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Dendrobium Kingianum: potting starts

This is a discussion on Dendrobium Kingianum: potting starts within the Genus Specific forums, part of the Orchid Culture category; I purchased several dendrobium kingianum shoots at a show. The grower said best to pot ...

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  1. #1
    SMS
    SMS is offline Junior Member
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    Default Dendrobium Kingianum: potting starts

    I purchased several dendrobium kingianum shoots at a show. The grower said best to pot them, not grow in water. I've had them holding in water temporarily, and they seem very healthy, but the roots are quite long, 4-6 inches +. So, I am not certain what size pot to put them in ( I plan on potting them up individually). Any advice appreciated, as well as any input on the species, which I was told was very easy to grow!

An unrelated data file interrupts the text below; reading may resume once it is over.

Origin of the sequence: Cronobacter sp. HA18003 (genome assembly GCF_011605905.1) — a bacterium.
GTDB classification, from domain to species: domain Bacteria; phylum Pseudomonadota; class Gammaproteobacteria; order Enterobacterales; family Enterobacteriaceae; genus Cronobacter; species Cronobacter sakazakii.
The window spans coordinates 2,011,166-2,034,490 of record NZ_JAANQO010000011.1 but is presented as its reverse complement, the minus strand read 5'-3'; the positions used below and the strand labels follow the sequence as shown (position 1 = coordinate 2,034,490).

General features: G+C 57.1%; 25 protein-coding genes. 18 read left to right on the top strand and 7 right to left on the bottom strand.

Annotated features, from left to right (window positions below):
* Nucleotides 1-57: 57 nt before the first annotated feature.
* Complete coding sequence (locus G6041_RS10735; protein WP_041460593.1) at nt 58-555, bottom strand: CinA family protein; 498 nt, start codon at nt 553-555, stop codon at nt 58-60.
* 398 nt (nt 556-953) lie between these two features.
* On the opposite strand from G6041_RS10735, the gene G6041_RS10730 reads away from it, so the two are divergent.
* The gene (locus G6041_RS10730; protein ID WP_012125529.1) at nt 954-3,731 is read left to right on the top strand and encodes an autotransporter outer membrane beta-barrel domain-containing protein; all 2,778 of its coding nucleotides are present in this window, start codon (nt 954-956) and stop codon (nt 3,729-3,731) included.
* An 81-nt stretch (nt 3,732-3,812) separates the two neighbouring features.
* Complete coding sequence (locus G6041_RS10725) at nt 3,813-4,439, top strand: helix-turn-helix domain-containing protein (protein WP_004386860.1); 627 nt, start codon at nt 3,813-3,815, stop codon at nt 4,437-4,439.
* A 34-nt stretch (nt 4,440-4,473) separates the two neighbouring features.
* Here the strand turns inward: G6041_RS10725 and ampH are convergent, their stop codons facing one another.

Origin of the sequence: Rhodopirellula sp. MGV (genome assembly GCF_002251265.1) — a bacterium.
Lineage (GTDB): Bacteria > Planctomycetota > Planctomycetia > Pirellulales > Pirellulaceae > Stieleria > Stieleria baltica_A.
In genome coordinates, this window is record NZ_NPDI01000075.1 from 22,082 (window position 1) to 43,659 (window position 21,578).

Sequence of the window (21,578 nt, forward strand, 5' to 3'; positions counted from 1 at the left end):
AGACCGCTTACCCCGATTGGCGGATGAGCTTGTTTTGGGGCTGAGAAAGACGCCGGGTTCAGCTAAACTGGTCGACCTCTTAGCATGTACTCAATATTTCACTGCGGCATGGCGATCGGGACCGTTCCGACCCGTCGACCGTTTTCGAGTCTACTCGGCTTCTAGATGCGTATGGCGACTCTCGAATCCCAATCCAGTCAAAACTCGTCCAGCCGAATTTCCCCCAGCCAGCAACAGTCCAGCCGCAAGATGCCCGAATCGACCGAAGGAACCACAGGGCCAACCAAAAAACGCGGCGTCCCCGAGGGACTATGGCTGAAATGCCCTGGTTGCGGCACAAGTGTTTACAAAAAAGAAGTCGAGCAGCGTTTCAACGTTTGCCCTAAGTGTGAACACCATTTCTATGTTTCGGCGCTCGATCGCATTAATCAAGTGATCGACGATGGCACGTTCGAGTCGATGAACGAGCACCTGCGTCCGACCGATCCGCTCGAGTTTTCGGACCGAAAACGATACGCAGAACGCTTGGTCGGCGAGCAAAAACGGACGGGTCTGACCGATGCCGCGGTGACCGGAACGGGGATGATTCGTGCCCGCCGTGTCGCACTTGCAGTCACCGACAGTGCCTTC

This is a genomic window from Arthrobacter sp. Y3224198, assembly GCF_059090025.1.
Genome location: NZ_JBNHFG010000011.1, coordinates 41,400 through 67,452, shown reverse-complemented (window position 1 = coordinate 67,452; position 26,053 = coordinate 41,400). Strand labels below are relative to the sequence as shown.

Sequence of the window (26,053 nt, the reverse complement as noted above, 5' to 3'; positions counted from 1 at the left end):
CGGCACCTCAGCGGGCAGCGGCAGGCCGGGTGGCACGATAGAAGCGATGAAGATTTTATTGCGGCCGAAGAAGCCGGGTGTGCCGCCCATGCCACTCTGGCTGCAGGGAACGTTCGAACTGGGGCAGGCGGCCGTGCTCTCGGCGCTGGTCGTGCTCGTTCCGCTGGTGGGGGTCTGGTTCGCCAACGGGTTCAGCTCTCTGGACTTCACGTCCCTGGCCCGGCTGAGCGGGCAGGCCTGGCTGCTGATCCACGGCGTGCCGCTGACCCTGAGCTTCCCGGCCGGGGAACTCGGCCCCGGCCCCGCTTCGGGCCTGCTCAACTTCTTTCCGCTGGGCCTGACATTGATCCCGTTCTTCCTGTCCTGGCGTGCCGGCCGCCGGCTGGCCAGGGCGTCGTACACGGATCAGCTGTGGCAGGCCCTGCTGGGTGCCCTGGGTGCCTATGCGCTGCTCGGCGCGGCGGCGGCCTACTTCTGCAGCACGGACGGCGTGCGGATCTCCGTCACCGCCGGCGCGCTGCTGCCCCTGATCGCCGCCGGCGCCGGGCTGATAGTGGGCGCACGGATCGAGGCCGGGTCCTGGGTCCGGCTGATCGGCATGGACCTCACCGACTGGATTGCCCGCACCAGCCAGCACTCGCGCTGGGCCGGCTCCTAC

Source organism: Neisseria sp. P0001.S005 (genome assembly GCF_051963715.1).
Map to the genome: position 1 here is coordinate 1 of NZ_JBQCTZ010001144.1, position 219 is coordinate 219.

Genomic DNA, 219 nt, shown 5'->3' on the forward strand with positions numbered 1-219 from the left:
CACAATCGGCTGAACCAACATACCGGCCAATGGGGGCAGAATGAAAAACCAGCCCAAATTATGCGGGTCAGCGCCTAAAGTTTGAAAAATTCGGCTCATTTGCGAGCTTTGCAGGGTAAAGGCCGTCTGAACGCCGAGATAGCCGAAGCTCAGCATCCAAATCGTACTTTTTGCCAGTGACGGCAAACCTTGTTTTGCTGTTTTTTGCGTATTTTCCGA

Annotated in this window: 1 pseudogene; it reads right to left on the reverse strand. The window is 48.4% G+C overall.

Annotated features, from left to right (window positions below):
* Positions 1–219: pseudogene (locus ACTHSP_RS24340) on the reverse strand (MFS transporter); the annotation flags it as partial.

Thanks,

    Shelley

  2. #2
    Missanna is offline Cattleya lover
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    Default

    Hello Shelly- I have a few questions:
    How long have you had them?
    If you got them in the spring and then they grew water roots, they would probably have a hard time making the transition to other media like bark.
    I have read many times that when an orchid grows roots in one environment (say bark or air) they are sort of adapted for that environment. So theoretically if you took a bunch of aerial roots and stuck them in bark, they would "suffocate" because of the change in environment. Conversely roots that grew in water would dry out on a mount or maybe in a pot.